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Emergency was one of the best films to come out of the Sundance Film Festival. Kunle (Donald Elise Watkins) and Sean (RJ Cyler) are ready to become the first Black students to complete the legendary tour. This requires careful planning and a lot of drinking. Before the night can begin, the two find an unconscious white girl in their house. They know the optics are bad and along with their Latino friend Carlos (Sebastian Chacon), the three must figure out what their next move is.
Writer K.D. Davilla and director Carey Williams have managed to put together a film that accomplishes something that is incredibly difficult. They are able to touch on one of the most pressing problems in the country while still enabling audiences to laugh. While doing so, they never demean the issue at hand or make anyone feel guilty for finding humor in the situations found in Emergency.
The movie works by never forgetting what it is about. It does a great job of being just another college movie. Kunle is the dedicated student who is on his way to Princeton. Meanwhile, his best friend Sean just goes about doing his thing seemingly without a care in the world. This annoys Kunle and predictably leads to some tension between the two. Carlos brings a fun dynamic and there are the oddball characters expected in this type of film.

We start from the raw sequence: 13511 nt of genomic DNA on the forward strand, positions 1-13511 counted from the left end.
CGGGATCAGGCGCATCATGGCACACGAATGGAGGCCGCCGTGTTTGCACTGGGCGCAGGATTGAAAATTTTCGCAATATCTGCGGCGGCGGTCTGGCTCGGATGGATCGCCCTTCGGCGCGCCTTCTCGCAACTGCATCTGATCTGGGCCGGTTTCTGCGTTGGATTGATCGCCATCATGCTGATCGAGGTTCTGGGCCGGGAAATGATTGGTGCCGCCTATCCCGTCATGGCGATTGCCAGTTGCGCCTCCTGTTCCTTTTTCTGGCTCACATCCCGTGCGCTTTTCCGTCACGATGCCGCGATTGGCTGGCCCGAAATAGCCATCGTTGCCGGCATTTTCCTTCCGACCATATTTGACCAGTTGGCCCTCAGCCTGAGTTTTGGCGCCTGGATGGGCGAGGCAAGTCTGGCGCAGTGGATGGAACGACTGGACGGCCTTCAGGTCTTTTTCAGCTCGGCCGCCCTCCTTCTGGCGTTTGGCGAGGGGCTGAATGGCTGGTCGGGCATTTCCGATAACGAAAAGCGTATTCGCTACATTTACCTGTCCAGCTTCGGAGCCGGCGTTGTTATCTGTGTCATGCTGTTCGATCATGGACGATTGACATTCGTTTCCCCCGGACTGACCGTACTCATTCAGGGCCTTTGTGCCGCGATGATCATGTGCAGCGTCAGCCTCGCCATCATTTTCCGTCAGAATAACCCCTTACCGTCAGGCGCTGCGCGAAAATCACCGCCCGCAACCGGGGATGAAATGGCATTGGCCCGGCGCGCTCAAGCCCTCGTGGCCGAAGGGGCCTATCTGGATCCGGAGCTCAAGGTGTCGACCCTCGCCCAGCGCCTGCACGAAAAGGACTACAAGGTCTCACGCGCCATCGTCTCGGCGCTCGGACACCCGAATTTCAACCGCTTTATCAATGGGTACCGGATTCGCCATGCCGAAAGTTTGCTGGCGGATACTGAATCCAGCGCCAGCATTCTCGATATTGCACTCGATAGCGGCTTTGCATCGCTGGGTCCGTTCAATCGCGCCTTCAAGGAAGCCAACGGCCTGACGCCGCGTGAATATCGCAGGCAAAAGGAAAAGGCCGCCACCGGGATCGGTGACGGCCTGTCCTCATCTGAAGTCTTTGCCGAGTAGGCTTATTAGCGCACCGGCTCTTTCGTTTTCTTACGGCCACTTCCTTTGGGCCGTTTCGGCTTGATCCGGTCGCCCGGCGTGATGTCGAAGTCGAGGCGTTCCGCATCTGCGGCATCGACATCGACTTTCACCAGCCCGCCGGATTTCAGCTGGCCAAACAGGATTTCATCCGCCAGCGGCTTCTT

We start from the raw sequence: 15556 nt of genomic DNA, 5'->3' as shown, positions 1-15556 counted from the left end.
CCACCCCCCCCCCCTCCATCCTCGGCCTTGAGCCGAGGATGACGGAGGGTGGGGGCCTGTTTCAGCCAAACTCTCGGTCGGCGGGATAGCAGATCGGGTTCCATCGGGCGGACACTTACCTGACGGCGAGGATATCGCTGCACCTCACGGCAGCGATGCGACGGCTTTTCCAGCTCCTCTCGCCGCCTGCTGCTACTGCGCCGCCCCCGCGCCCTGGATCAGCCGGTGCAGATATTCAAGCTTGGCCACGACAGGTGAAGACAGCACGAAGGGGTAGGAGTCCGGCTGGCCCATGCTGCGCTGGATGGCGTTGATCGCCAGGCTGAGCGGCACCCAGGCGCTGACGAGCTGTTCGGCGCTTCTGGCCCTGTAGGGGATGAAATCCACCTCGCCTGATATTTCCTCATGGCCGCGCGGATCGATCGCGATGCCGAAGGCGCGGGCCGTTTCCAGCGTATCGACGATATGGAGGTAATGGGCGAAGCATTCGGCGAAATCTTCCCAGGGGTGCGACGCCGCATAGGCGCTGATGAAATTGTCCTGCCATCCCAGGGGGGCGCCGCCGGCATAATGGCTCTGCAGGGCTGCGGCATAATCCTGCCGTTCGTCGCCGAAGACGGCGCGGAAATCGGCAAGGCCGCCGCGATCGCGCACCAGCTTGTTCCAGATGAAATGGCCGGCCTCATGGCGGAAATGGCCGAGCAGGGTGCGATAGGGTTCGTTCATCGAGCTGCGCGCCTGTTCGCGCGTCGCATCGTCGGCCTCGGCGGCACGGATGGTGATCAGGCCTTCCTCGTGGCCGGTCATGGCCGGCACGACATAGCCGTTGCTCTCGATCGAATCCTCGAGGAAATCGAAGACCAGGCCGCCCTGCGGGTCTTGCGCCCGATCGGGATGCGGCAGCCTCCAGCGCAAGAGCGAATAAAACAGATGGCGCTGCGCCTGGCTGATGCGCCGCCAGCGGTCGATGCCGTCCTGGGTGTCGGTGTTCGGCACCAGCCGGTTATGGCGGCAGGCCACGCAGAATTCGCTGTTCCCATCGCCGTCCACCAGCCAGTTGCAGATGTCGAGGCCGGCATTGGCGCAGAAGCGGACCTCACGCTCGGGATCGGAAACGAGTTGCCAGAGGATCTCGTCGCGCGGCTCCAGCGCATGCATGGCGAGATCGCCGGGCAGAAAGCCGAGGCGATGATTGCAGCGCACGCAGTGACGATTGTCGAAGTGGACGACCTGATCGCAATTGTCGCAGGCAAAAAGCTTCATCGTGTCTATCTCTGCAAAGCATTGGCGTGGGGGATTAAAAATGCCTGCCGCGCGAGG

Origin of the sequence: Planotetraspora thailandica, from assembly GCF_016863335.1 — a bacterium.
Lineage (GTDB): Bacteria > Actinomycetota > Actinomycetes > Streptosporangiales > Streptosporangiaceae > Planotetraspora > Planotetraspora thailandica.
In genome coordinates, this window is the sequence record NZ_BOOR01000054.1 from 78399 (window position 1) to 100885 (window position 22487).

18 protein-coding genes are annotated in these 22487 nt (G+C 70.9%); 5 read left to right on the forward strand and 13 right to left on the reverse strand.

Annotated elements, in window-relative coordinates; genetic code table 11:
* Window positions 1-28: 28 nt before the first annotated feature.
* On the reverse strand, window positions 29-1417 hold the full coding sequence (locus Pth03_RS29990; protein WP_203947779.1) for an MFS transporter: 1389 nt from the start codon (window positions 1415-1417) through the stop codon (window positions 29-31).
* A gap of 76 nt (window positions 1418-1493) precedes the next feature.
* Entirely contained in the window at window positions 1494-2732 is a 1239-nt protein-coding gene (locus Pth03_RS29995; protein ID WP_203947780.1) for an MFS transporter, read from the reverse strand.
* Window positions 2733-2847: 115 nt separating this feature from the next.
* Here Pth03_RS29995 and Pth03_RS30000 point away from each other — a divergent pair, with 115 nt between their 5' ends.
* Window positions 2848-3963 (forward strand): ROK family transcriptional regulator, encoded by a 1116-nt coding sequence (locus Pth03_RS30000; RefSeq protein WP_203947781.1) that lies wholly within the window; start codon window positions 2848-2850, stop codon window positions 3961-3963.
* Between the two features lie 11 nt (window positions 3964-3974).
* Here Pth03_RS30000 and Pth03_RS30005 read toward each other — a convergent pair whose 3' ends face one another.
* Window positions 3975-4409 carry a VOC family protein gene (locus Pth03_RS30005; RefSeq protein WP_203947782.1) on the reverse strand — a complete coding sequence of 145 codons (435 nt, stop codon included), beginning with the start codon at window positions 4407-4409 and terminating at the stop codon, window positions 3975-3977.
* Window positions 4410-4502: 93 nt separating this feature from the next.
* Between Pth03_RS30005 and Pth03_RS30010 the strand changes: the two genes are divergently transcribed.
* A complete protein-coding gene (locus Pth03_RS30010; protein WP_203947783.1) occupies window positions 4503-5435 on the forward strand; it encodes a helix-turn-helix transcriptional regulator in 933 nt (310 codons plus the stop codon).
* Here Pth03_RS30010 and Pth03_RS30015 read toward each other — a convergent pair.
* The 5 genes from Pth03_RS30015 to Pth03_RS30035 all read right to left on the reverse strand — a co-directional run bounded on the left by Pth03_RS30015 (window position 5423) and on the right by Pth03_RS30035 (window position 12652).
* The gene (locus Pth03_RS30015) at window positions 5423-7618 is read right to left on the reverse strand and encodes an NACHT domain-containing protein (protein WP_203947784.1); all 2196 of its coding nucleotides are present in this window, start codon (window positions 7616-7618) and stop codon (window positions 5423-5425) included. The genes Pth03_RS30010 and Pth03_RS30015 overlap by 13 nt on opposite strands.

Everyone has great chemistry in Emergency. This helps make it more than just another fun college party movie. Since the three friends are able to play off each other so well, it draws the audience deeper into the hijinx. It is a chaotic night involving mistaken identities, wild goose chases, and heated arguments. The comedy does not necessarily break new ground and still manages to provide laugh out loud moments.
Everything is not all fun and games, however. There are a lot of moving parts in the movie – friendship and self-confidence are running themes – but the driving force behind Emergency is about race relations. What would have been treated as a ridiculous sitcom episode a few years ago, is a sad commentary on the state of America. This is touched on throughout the entire movie and culminates in an ending that is both satisfying and depressing.
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